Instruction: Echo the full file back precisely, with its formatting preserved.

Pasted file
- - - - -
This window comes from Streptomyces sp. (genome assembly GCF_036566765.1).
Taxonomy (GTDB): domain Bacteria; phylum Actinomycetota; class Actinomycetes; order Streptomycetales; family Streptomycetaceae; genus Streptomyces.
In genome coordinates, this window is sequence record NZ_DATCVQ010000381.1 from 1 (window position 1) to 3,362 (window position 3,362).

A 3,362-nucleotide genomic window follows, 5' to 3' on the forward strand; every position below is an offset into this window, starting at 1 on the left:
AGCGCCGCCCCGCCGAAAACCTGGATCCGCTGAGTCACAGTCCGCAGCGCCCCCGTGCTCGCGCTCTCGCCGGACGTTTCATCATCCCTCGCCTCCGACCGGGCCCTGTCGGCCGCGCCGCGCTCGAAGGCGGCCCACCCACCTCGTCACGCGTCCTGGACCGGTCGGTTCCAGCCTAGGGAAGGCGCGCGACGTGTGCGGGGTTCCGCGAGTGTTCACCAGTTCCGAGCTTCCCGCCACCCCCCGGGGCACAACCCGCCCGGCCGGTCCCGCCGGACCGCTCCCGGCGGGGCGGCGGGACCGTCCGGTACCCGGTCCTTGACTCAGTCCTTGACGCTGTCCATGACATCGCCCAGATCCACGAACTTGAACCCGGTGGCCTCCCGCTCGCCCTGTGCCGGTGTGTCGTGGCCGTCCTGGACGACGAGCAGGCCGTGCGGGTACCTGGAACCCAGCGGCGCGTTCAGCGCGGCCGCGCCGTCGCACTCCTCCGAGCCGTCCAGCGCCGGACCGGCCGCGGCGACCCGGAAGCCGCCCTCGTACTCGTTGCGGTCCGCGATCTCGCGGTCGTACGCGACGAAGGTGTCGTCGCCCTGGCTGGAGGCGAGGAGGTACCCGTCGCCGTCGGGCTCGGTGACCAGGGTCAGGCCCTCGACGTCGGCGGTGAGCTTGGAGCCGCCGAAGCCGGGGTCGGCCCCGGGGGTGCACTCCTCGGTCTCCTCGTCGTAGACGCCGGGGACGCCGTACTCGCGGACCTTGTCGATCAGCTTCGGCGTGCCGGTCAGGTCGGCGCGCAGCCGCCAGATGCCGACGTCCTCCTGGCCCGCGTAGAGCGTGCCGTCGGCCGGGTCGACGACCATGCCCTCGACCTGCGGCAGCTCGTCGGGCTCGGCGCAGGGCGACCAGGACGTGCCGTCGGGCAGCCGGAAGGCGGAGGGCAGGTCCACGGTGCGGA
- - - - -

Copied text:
This window comes from Streptomyces sp. (genome assembly GCF_036566765.1).
Taxonomy (GTDB): domain Bacteria; phylum Actinomycetota; class Actinomycetes; order Streptomycetales; family Streptomycetaceae; genus Streptomyces.
In genome coordinates, this window is sequence record NZ_DATCVQ010000381.1 from 1 (window position 1) to 3,362 (window position 3,362).

A 3,362-nucleotide genomic window follows, 5' to 3' on the forward strand; every position below is an offset into this window, starting at 1 on the left:
AGCGCCGCCCCGCCGAAAACCTGGATCCGCTGAGTCACAGTCCGCAGCGCCCCCGTGCTCGCGCTCTCGCCGGACGTTTCATCATCCCTCGCCTCCGACCGGGCCCTGTCGGCCGCGCCGCGCTCGAAGGCGGCCCACCCACCTCGTCACGCGTCCTGGACCGGTCGGTTCCAGCCTAGGGAAGGCGCGCGACGTGTGCGGGGTTCCGCGAGTGTTCACCAGTTCCGAGCTTCCCGCCACCCCCCGGGGCACAACCCGCCCGGCCGGTCCCGCCGGACCGCTCCCGGCGGGGCGGCGGGACCGTCCGGTACCCGGTCCTTGACTCAGTCCTTGACGCTGTCCATGACATCGCCCAGATCCACGAACTTGAACCCGGTGGCCTCCCGCTCGCCCTGTGCCGGTGTGTCGTGGCCGTCCTGGACGACGAGCAGGCCGTGCGGGTACCTGGAACCCAGCGGCGCGTTCAGCGCGGCCGCGCCGTCGCACTCCTCCGAGCCGTCCAGCGCCGGACCGGCCGCGGCGACCCGGAAGCCGCCCTCGTACTCGTTGCGGTCCGCGATCTCGCGGTCGTACGCGACGAAGGTGTCGTCGCCCTGGCTGGAGGCGAGGAGGTACCCGTCGCCGTCGGGCTCGGTGACCAGGGTCAGGCCCTCGACGTCGGCGGTGAGCTTGGAGCCGCCGAAGCCGGGGTCGGCCCCGGGGGTGCACTCCTCGGTCTCCTCGTCGTAGACGCCGGGGACGCCGTACTCGCGGACCTTGTCGATCAGCTTCGGCGTGCCGGTCAGGTCGGCGCGCAGCCGCCAGATGCCGACGTCCTCCTGGCCCGCGTAGAGCGTGCCGTCGGCCGGGTCGACGACCATGCCCTCGACCTGCGGCAGCTCGTCGGGCTCGGCGCAGGGCGACCAGGACGTGCCGTCGGGCAGCCGGAAGGCGGAGGGCAGGTCCACGGTGCGGA